Monday, July 28, 2008

Greening the dump

Downtown Vancouver is shaped like the belly of a seahorse, with Stanley Park being the head. It swims between Burrard Inlet and English Bay; False Creek bathes the lower back.

At the beginning of the 20th century, the water continued down and around the tail as tidal flats. A dam was built at Main Street, the "land" was deeded to the CPR (who later gave some of it back, as unusable) and the wetlands were slowly drained and filled. What is left now, is a large, barren area, partly wasteland, partly scarred by railway lines and warehouses. I have marked it on the map in pale brown.

On the north side of this blot, a small bright green V marks the Strathcona Community Garden. This was originally part of the tide flats; over the better part of half a century, the city has been gradually filling it with soil, garbage and gravel. In spots, the water still surfaces.

The flats have seen varied activity over the decades: railway parking, industrial landfill, city garbage dump, "Hobo Village" during the Depression years, and later on, the site of the main city firehall and mixed industrial use. All of this, of course, was laced together with the irrepressible blackberry thickets.

Since the end of the 1970s, residents of the area have been working towards creating a shared garden on the dump. It has not been easy; between the difficulties of the terrain, the encroachment of the city, conflicts with other worthwhile projects, and the on-again, off-again battles with the city government, it took ten years to formalize a temporary lease on the property, in 1985.

The garden at first covered 3.5 acres; in 1993, it was expanded to include the Cottonwood, along the street to the southeast, and the Environmental Youth Alliance garden (on a blackberry-infested garbage heap), bringing the total area under cultivation up to 7 acres.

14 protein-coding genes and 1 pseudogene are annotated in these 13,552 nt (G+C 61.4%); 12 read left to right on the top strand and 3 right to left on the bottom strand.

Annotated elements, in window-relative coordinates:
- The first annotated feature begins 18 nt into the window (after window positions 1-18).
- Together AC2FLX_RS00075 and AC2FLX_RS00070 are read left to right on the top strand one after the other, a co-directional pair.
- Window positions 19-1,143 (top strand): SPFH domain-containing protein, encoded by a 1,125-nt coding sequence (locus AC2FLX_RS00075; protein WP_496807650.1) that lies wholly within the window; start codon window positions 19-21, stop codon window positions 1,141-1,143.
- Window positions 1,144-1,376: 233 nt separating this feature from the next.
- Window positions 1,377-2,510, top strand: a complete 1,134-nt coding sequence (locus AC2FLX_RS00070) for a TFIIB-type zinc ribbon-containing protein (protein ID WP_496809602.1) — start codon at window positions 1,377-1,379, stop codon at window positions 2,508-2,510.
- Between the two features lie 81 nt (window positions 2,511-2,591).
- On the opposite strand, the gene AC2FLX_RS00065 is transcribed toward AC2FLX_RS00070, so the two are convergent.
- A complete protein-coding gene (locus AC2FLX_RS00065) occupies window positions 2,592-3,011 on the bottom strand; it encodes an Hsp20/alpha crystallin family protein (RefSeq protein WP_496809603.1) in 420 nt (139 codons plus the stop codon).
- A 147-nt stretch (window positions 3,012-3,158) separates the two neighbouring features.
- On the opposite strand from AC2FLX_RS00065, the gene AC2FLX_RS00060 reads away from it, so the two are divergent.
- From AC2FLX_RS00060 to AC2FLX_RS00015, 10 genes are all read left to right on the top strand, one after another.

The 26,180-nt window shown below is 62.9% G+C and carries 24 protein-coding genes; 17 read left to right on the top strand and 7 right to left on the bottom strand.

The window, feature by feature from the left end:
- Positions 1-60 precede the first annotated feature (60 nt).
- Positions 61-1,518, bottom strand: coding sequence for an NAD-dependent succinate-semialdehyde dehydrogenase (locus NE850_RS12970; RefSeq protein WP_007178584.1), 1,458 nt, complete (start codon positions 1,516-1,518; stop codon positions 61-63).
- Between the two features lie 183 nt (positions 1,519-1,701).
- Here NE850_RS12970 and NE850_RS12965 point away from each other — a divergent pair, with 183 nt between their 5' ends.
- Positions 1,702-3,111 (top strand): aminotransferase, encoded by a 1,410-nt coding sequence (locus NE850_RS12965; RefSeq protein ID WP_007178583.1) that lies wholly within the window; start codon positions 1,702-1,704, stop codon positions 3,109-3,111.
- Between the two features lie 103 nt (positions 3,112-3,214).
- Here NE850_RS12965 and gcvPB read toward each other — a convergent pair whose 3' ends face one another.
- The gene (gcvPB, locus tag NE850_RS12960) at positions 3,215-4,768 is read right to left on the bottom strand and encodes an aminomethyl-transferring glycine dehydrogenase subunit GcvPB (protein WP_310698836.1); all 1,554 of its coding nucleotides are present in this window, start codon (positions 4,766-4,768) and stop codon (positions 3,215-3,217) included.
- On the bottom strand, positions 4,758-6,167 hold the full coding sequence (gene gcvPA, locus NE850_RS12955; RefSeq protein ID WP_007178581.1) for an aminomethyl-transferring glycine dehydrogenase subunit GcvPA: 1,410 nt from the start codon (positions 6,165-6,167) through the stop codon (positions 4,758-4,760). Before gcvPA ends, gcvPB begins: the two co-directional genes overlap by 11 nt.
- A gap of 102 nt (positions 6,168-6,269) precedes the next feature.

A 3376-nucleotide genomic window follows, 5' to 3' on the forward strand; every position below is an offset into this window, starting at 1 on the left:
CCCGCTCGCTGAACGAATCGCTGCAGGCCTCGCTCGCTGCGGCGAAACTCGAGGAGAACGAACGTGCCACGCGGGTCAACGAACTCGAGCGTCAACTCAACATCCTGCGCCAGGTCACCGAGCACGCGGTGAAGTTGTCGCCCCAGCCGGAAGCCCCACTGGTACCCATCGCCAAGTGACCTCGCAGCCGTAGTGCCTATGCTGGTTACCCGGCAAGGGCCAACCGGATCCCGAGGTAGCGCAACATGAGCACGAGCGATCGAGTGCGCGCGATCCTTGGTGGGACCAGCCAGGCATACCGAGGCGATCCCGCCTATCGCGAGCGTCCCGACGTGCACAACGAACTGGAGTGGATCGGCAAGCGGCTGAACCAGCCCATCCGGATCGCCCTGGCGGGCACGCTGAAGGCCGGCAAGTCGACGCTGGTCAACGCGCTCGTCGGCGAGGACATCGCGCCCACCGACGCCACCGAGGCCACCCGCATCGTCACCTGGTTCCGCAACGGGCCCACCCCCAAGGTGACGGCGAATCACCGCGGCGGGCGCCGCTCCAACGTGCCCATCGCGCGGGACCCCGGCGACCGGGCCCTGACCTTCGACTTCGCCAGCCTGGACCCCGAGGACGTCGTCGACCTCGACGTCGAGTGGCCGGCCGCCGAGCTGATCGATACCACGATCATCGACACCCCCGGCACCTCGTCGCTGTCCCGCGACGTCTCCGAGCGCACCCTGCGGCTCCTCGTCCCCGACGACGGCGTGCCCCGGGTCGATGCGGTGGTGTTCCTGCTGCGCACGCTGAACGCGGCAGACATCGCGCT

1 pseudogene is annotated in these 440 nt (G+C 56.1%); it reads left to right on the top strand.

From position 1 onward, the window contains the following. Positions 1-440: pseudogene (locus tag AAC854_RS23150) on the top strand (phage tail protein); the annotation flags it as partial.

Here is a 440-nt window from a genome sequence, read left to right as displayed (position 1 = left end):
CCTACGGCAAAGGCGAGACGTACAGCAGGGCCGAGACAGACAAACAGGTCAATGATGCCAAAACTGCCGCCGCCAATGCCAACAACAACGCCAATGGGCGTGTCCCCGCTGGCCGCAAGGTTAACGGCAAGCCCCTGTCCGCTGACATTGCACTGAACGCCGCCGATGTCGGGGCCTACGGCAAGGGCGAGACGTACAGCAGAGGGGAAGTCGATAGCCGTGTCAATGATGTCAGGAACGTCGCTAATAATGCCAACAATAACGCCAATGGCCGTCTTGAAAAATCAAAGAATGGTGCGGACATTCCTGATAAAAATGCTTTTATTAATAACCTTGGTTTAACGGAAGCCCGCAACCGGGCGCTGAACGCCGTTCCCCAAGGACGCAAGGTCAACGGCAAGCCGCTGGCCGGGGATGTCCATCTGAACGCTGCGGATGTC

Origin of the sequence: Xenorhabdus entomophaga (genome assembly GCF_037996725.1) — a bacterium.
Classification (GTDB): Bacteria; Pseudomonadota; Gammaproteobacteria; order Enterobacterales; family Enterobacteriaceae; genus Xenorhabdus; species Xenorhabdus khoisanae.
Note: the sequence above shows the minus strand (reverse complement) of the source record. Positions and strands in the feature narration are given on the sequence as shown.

Enough stats; on to the photos. Follow our footsteps:

The sign on Hawks Avenue does not encourage visitors; it doesn't even mark an entry-way. Up at the corner of Prior, a narrow wood-chip trail cuts through the blackberries and bindweed.

This wild border serves a useful purpose or two: it insulates the garden from the smoke and racket of Prior Street, and provides a safe habitat for birds and other wildlife. Besides, it disguises the garden, discouraging non-garden-oriented visitors. It almost discouraged us; we passed the corner several times before we noticed the trail.

Around a gentle curve, the garden dozes in its sunny enclosure. At first, we wander among the expected allotment fare.

Lettuces and other salad greens.

Big blue cabbages.

Herbs in containers.

Nasturtiums and dillweed. With a chair for the weary weeder.

With the occasional decorative element thrown in. Here, crab shells on poles.

The plots go on and on, and we went around and around, up and down the rows. A few gardeners worked quietly on their squares of land; a woman showed us her neighbour's grape vines, woven together with flowering purple clematis, white bindweed, and laden with green grapes.

Heading for the garden shed, for another tool, perhaps. Scarlet runner beans bloom overhead.

The plots petered out. We passed a row of tall boxes; beds raised to waist height.

I learned later that these beds were built for the use of disabled gardeners, who would not be able to handle the stooping and lifting that most ground-level gardening entails. (Oh, my aching back!)

A few picnic tables under fruit trees, and this round "dining suite" in a sunny spot. And just beyond, the orchard; apple, pear, and crabapple trees.

And across the orchard, the beehives, housing the pollinating crews.

Doing the map dance.

To be continued: water features, solar panels ...


  1. That's great that they're coming up with ideas like this.-We have a similar project going on near where I live.

  2. Every inner city needs at least one!


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